Classic El Diente to Mt Wilson Traverse
I have a tendency to latch onto some crazy aggressive objectives and personal goals that push limits at times. Conjuring illustrative alpine adventures, otherwise known as type 2, maybe 3, fun and long slog sufferfest routes. Naturally, getting people to buy in can be a challenge. Being a weekend warrior, sometimes I pack a little too much into one trip.
I invited a few friends to join one of these crazy adventures in our attempt at the Wilsons traverse. One of the classic 4 grand traverses in Colorado. I wanted to hike it as a car-to-car, but not only that, we were basically driving down to Telluride from Denver the morning before leaving at midnight.
Having convinced our friends to join this madness alongside my partner and I, we set the plan to action! We all met at the park-and-ride to carpool to the trailhead. Ricky and I traded driving so we could each get a couple hours of sleep. The drive itself was a challenge being extra tired on a winding narrow road in pitch dark trying to spot numerous wildlife crossings.
We arrived around dawn, put on our boots and left the Rock of Ages trailhead. The approach was rocky, hence the name of the trailhead, but the views in the San Juans never disappoint.
Once we topped the saddle near Wilson Peak and dropped into the basin we crossed over toward the slopes of El Diente. We would climb this peak first to start the traverse. Route finding was a challenge and we all agreed last minute to take the North Buttress over the standard gully. We slowly made our way up this shoulder hopping over large boulders and talus making slow progress with no end in sight.
At one point we had a group discussion about weather and turning around. We didn’t particularly like the idea of descending the talus that took us so long to ascend and secretly hoped we had a window for the traverse. We pushed on for El Diente and decided we would make the call there.
Part way up the route we detoured and made some spicier low class 5 moves taking a direct line up the rock. Just before this section one of my partners and I half joked about definitely pushing for the traverse rather than the downclimb. I say half joking but I think we were nearly 100% serious at that point.
After topping out on the ridge we walked over to the summit block and enjoyed a water and snack break. We had a healthy discussion on visibility on the summit, our weather window and our options in terms of the traverse or the downclimb. The weather was holding and we decided to make a run for it knowing we would most likely be descending in the dark. We had our essentials so we decided to go for it!
We mushed on and enjoyed the scrambling on this classic traverse. Just the right amount of spice mixed with exposure and the views were stupendous. There were a couple large microwave and refrigerator sized blocks that moved when weighted and got the blood pumping, but otherwise solid rock.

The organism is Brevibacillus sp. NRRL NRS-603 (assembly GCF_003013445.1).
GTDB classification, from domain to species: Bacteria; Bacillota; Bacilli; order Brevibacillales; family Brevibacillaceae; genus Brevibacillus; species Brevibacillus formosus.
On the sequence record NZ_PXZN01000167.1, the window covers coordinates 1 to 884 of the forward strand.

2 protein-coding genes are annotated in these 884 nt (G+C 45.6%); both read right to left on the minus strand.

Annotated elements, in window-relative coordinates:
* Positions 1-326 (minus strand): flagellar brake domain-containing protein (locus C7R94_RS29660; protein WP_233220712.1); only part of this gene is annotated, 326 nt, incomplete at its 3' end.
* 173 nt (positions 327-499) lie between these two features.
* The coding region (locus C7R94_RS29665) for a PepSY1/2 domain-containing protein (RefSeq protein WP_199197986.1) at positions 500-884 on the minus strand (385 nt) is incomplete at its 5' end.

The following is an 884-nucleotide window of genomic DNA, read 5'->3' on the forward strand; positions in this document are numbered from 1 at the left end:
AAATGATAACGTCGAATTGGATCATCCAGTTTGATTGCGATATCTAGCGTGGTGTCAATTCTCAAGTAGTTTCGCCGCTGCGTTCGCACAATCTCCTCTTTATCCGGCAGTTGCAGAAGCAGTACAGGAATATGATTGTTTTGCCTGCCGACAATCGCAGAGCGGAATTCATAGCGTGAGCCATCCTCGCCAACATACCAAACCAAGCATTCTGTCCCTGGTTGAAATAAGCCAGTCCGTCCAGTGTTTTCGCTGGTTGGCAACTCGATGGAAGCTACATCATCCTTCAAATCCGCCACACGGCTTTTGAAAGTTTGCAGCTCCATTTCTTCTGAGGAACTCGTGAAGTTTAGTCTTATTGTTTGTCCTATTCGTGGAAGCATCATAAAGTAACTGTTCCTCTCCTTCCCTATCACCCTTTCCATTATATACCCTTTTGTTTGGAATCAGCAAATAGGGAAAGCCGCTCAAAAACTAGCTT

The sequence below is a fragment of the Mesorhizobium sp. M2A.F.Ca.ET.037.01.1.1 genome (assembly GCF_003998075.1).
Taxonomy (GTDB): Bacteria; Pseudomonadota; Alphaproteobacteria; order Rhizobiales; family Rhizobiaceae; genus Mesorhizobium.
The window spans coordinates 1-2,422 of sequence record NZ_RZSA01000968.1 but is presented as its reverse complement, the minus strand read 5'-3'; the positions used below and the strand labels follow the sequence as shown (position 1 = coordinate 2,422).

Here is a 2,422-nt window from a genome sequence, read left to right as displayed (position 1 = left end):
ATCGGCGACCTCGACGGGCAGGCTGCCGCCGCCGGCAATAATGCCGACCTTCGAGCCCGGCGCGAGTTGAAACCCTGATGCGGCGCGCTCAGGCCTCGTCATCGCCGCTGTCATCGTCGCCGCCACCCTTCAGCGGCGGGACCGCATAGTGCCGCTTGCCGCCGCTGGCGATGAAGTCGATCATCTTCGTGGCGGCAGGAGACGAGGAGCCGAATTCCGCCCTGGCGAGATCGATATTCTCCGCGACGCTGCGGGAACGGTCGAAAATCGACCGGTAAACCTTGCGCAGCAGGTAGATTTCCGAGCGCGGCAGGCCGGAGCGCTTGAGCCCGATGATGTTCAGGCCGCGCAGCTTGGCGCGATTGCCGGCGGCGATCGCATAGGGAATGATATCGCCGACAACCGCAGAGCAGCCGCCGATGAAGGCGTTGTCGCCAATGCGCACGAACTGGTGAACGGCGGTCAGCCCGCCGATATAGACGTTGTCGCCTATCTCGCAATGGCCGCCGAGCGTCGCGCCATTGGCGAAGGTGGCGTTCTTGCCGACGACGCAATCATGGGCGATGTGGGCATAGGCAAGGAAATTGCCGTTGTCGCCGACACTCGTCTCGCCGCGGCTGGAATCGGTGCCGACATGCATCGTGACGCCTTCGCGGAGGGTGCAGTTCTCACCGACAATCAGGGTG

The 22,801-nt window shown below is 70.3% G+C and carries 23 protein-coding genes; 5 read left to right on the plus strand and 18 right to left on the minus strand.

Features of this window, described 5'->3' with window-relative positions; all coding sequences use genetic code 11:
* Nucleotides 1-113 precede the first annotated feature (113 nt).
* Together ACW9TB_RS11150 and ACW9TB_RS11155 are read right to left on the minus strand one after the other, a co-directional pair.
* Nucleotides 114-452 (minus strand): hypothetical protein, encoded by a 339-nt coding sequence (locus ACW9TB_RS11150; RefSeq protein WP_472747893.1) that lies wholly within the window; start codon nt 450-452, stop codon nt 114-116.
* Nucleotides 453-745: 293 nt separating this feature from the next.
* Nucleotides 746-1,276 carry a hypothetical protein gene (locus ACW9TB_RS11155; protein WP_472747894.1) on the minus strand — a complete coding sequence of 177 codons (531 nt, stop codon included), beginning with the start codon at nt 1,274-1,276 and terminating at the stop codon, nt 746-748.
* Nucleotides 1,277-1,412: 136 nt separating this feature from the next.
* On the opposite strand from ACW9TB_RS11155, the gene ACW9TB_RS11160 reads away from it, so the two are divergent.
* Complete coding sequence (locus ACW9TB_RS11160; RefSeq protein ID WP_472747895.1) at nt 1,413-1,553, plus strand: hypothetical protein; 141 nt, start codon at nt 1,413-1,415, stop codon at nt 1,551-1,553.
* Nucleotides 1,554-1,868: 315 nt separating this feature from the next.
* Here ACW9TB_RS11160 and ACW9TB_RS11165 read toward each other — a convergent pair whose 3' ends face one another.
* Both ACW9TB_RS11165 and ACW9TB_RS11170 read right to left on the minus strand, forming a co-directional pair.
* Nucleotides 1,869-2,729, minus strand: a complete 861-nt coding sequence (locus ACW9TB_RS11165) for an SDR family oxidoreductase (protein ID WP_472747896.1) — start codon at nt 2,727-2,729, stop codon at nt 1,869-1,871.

The last crux climbing up the gully to gain the ridge to access Mount Wilson’s summit block was an enjoyable scramble. We didn’t have long before we would lose light so we enjoyed the sunset and a few pics before we prepared to descend back to the basin.
With light quickly fading I led the way down basically spider monkey down climbing the ridge back to the saddle. Now off the class 3 terrain we still had to descend the loose gully in the dark. Tons of loose rock as we staggered our path down the gully. It was slow going and we lost light before we were even halfway down the drainage.
After what seemed like hours we finally reached the basin floor to enjoy grassy semi-flat terrain to cruise over for a while. Some of us were hangry, grumpy, sleepwalking — you name it, things got weird.
We took a couple short breaks for snacks and water but otherwise continued the zombie walk back toward the saddle we had to regain. It was a grueling slog and one of my longest days in the mountains. Regaining the saddle was soul-sucking and painful but we still had a long way back to the trailhead.
The group split some at this point and thinned out keeping our own paces. We just had to keep putting one foot in front of the other. One partner opting to speed walk to stay awake, another basically sleep walking, my blistered feet just trying to make it down the rock road — it was brutal.
Hours later, literally at 21+ hours moving time, we arrived back at the trailhead. That’s longer than my 19 hour day on Mount Adams Glacier in Washington, a much more technical climb! We all crashed at the trailhead for a few hours to get some sleep before the long drive back to Denver the next morning. We had to stop for brunch first, of course, priorities!